Phil Watson, a former player with the New York Rangers and ex-coach of the Rangers and Boston Bruins, died Friday in Vancouver of a heart attack. He was 78.

Watson began his playing career with the Rangers in 1935. When he retired as a player in 1948, he had scored 127 goals and collected 233 assists in 546 games. With the exception of the 1943-44 season, when he was with Montreal, his entire playing career was spent with the Rangers.

Watson played on the last Rangers team to win the Stanley Cup, in 1940.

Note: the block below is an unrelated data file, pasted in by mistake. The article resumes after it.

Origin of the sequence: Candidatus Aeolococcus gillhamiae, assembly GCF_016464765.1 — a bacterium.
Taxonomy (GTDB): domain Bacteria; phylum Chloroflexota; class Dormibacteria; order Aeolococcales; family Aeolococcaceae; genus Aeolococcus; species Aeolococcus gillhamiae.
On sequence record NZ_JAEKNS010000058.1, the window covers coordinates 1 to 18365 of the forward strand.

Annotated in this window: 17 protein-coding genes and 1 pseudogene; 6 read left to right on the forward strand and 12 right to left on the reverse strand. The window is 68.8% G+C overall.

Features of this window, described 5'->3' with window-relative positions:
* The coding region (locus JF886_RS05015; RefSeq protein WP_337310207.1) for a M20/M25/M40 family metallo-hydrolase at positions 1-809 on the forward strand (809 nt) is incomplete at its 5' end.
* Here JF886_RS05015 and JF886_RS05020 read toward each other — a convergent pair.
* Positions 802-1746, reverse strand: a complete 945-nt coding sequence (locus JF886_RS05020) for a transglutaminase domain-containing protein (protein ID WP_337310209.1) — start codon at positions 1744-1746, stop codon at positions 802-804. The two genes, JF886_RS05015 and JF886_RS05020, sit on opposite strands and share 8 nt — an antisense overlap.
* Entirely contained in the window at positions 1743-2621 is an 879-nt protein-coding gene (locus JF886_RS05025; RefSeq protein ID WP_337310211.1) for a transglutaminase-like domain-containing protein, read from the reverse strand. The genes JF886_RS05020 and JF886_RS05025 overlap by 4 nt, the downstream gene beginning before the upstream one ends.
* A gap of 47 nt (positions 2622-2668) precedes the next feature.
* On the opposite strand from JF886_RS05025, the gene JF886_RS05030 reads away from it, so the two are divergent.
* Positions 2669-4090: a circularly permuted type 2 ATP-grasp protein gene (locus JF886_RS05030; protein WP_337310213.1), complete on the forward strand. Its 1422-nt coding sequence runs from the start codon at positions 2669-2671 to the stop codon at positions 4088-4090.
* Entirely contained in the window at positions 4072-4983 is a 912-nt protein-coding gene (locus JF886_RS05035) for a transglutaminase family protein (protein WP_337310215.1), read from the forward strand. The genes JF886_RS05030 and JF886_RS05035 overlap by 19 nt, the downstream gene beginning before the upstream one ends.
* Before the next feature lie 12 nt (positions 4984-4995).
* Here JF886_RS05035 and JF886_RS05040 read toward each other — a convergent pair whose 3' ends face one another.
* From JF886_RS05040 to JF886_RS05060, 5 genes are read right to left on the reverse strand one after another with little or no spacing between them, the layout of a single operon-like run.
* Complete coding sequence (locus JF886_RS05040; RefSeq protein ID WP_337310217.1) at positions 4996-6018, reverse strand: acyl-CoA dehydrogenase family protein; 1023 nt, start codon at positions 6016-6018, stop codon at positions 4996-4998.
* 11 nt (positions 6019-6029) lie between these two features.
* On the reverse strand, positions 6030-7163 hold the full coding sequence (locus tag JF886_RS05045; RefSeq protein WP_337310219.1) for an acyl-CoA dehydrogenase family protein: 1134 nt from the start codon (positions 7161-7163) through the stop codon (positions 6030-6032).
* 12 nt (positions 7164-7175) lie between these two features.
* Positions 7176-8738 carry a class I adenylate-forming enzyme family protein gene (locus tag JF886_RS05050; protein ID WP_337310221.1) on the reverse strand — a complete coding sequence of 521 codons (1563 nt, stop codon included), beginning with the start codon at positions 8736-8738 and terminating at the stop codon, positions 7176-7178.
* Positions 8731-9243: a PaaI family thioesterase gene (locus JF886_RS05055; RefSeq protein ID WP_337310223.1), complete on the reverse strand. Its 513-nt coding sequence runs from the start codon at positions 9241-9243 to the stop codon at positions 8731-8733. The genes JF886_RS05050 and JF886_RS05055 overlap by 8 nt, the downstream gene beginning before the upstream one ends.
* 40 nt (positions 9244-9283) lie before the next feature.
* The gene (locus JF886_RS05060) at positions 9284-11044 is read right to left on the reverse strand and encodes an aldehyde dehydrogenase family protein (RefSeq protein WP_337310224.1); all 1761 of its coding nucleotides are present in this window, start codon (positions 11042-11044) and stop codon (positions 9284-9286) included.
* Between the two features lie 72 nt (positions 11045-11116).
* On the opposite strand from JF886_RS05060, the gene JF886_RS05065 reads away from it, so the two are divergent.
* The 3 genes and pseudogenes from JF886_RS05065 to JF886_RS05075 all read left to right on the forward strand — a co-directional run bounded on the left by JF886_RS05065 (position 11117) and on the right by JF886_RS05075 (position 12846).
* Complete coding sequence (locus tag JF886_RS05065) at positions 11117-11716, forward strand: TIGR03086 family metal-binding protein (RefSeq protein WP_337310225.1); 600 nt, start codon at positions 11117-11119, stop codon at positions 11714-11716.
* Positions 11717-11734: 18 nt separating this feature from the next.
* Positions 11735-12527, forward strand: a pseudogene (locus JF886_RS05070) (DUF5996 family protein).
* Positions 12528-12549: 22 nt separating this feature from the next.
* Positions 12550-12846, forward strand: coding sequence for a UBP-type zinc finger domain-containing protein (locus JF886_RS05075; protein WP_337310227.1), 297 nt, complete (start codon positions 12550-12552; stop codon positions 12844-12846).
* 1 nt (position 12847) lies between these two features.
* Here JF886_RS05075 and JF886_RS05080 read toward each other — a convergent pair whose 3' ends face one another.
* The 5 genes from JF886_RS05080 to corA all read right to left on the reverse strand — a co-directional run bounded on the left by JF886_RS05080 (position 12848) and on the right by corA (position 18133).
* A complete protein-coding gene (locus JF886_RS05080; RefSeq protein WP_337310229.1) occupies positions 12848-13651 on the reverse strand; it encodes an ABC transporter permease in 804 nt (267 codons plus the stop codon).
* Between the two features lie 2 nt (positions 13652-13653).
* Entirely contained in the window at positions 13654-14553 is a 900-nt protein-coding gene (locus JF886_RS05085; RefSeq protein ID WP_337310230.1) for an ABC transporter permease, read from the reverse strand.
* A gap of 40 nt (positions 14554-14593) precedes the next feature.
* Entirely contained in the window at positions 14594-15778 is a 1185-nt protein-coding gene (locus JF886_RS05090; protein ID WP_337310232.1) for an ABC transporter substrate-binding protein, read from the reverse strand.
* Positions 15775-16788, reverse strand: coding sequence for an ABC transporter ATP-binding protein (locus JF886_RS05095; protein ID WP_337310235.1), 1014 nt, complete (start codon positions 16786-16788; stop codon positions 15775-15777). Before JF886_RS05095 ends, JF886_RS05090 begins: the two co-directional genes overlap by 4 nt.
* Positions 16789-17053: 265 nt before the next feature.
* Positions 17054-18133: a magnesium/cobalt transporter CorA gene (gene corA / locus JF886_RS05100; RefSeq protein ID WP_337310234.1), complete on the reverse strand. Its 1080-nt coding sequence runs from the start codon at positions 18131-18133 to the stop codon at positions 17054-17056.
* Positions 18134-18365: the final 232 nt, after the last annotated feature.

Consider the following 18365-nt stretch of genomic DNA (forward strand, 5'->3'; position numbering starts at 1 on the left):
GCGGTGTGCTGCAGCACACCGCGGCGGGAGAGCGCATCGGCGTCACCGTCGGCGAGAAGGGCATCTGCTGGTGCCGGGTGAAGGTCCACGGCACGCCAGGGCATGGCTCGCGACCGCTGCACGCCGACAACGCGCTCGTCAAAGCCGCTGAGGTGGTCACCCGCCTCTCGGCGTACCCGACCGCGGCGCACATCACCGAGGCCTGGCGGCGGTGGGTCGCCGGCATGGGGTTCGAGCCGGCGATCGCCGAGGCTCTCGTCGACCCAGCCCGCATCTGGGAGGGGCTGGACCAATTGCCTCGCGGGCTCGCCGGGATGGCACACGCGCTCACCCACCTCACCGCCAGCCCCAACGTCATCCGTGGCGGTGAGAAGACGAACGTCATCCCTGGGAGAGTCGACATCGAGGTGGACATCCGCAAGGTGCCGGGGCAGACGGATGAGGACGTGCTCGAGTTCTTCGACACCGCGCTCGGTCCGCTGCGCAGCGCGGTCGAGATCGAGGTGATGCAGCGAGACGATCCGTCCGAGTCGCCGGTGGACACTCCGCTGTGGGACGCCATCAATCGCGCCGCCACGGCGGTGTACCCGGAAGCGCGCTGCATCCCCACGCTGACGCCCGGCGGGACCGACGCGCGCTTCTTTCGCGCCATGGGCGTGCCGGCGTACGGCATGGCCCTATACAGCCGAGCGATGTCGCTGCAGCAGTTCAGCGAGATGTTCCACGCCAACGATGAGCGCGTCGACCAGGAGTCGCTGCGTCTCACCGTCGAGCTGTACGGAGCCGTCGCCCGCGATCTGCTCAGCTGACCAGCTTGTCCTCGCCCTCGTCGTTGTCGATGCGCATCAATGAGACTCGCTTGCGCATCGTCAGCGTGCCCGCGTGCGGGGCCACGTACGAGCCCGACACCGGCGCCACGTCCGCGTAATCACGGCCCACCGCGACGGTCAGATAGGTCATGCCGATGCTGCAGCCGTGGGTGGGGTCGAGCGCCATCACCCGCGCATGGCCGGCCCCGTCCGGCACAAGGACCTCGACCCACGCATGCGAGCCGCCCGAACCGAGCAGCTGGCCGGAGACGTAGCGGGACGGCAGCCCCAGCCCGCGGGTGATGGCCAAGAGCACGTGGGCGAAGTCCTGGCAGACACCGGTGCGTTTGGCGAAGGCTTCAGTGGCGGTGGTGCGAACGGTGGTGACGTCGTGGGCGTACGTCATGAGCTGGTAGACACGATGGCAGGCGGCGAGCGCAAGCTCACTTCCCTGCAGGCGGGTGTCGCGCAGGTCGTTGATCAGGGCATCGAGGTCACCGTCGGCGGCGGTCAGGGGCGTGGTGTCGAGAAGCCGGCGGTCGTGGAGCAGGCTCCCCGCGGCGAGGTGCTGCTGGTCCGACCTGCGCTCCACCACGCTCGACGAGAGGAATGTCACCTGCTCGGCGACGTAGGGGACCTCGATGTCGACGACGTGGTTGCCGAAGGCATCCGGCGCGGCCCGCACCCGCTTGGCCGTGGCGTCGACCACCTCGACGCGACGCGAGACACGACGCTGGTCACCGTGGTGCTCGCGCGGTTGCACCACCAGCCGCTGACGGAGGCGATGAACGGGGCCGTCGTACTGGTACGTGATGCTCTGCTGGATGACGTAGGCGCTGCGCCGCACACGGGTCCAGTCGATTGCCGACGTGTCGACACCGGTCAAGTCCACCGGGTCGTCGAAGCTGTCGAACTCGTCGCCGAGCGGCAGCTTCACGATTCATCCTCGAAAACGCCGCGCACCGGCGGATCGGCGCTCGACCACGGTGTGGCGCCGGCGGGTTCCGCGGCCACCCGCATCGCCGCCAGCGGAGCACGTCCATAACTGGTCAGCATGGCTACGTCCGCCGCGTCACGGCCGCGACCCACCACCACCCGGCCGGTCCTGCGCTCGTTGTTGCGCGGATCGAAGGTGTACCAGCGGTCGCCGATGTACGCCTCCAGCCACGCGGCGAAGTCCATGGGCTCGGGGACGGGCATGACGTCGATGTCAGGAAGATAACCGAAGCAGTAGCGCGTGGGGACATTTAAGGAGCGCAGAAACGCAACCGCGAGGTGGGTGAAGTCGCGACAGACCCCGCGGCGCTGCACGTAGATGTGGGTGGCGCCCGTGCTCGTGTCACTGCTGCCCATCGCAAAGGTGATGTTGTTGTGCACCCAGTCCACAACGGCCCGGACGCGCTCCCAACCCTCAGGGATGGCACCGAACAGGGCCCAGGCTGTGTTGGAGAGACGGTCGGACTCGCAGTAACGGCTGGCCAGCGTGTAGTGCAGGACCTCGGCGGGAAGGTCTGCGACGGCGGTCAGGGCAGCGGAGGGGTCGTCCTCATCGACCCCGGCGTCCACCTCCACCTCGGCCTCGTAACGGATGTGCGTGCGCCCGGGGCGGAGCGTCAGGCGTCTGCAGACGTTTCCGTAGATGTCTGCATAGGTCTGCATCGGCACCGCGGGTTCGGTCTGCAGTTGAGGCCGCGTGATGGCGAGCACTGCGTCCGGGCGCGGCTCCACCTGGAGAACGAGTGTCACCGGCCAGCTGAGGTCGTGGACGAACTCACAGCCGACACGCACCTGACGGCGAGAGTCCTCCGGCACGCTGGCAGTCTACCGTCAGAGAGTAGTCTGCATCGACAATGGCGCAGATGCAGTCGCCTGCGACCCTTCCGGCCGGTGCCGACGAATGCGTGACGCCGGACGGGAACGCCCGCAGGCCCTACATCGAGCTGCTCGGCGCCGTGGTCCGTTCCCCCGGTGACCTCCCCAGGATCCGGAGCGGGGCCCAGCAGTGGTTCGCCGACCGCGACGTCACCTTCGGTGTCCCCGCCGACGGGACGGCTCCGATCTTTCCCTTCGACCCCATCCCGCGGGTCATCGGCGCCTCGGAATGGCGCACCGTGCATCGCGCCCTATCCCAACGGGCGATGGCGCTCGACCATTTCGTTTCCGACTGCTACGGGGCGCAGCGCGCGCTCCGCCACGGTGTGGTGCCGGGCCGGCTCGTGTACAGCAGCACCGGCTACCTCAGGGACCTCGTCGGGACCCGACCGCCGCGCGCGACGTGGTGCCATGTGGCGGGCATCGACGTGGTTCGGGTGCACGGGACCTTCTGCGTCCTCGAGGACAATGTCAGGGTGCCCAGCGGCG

He coached New York for four seasons beginning in 1955-56, and compiled a 118-124-52 record. The team made the playoffs in each of his first three seasons.

Watson coached the Bruins for the 1961-62 season and part of the 1962-63 season. During the early 1970s, he was general manager of Philadelphia and later of the Vancouver Blazers of the World Hockey Association.

He is survived by his wife, Rosemarie; a daughter, Jane Winston of Los Angeles; a son, Peter, and two grandchildren.


Detroit's 4-1 victory Friday over Toronto ended the Red Wings' seven-game losing streak and eight-game winless streak. . . . Edmonton's 4-3 victory over Chicago ended a seven-game losing streak to the Blackhawks. The Oilers have won three straight games overall.


All-star defenseman Steve Smith will be lost to the Edmonton Oilers indefinitely. Smith has a broken bone in his left foot.